Public parks and wetlands and even sidewalks are planted with maize. There seem - weird for me for Africa - no cows, goats, or even chickens. The grass is long. There are satellite dishes on the huts.
I think the livestock got eaten when hyperinflation nearly killed the country. They got to trillions for a loaf of bread, but after this there was no more sign printing...
Everything is in US dollars now and the notes are used to filthy rag at times. There is no change smaller than a dollar. Everything is very expensive, more than Australia. Most of the it is imported into what used to be the breadbasket of Africa. There is still a lot of money... from mining and expatriates sending cash home (Zim education was once very good. They used UK exams. Their nurses and pharmacists staff hospitals all over the world.)
The city shows how people adapt. Power is erratic, with load-shedding outages for 8 hours or even days for whole areas. Those who can afford them have generators. Water, if it runs at all is only on even more occasionally, and has to be boiled. So people get by on private boreholes and buying water from tankers. The sewage system... well, yes. How long the boreholes can remain viable is another question. And yet, you can go shopping, and if you have the money, buy anything. You can go out to dinner. Booze is very cheap.
We did briefly make it out of town to two separate small-holdings, both of which have had their threats of eviction and forced seizure, with horrible stories that make you wonder how they can remain sane, nice kind people. One them produces more food than 90% of the land that has been stolen, put together. The other defends itself by being stony and not farmable, and with a very unobtrusive house. Next door the stolen farm lies empty, looted, then rented to some tenant farmers, who have been evicted for failing to pay the rent the thief wanted, growing weeds, which at least limit the erosion. A palpable sadness hangs over the country - which is still very lovely in prospect.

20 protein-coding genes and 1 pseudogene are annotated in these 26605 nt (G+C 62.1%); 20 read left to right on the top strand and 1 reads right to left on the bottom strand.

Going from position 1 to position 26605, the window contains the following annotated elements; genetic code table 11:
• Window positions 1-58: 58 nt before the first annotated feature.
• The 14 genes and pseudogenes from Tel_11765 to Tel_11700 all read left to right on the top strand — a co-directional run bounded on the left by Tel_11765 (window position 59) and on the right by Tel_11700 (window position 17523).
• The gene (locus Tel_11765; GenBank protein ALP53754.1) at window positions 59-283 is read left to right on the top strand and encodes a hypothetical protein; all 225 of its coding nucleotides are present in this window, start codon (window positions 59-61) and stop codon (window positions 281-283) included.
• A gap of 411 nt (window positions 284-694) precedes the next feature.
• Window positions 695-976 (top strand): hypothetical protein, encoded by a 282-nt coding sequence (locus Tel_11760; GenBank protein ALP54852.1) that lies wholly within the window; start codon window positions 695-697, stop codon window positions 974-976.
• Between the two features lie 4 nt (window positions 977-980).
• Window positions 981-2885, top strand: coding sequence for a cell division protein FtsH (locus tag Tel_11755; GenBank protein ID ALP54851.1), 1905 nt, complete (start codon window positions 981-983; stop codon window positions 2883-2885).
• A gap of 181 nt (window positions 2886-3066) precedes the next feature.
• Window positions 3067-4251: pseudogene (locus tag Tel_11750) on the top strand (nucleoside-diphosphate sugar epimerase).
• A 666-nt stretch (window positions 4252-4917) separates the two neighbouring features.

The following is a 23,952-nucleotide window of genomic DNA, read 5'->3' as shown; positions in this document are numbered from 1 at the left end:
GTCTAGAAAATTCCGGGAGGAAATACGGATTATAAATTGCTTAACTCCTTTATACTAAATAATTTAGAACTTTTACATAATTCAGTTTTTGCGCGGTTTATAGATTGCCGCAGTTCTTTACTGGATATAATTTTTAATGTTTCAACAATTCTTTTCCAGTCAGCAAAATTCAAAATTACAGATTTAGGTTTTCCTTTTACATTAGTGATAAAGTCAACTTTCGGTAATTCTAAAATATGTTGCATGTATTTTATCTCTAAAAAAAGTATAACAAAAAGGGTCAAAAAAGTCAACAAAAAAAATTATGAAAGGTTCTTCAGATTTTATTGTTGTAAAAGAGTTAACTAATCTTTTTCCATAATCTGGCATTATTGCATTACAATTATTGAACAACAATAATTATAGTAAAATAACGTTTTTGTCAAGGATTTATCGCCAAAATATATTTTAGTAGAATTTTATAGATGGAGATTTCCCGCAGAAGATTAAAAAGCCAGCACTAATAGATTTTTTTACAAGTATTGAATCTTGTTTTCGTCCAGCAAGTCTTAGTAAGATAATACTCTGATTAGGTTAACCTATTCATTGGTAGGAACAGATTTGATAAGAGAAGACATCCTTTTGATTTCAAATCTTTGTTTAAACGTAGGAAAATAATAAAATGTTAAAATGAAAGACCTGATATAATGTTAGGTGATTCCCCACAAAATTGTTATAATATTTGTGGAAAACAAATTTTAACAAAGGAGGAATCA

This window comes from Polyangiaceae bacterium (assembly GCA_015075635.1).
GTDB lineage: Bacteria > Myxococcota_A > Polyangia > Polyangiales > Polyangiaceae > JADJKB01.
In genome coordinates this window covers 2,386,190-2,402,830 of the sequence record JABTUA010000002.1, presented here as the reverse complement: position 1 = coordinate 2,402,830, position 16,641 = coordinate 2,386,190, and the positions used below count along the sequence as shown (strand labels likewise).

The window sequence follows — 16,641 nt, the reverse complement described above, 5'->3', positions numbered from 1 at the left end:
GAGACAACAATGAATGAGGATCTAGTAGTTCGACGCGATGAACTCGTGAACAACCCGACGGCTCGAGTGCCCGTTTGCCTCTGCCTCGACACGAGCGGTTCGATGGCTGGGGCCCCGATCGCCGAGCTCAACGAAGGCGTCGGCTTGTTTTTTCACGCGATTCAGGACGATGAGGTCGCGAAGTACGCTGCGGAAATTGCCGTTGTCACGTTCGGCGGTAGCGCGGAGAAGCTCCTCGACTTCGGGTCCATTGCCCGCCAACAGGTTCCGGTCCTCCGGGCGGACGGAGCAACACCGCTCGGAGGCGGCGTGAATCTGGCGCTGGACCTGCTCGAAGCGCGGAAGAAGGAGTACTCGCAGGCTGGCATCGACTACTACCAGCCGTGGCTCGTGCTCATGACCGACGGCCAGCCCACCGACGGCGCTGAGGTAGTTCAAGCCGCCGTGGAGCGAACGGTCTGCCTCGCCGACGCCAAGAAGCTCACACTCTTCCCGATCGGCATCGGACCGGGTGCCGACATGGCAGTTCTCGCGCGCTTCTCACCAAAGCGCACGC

Like Peter Sarstead sang of Beirut - 'crumbling stone by stone'. It could be a good place again, but first it will have to come to accept the theft and racism - which isn't a one way street. And the damage to the infrastructure and environment is horrific.
A strip road through what used to be forest.
Still, we got to see some old friends and Barbs relations, some of whom are still battling along there. And if you don't look too closely they have a good life.
Which were also Alana's bouquet flower, and though weddings are less important than being married to me, she did look very beautiful, and her family did their best to make us welcome.
And then, it was over and to my relief, we got past the evil eye of Bob Sauron at the airport, and onto the plane, and flew all the way back with less chillies, and then got to Melbourne, where dear Jetstar's staff thought telling us AFTER we'd checked in, that they were running FAR too late for us to meet the connecting the flight over to the island. So that stretched our return from Monday evening to Thursday morning. If only I'd had this cold then, I would have sneezed on the bastards, who though upset customers very funny. They're cheap - but that is literally the only good thing you can say about Jetstar. They would not lift a finger to help, not even to point us to a pay-phone (mobile was flat). Unlike Sharp - our Island airline who are expensive, but cheerfully shuffled us onto the next flight, without charge.
And so I am back here in the shire. I have a cold. Thag you very buch.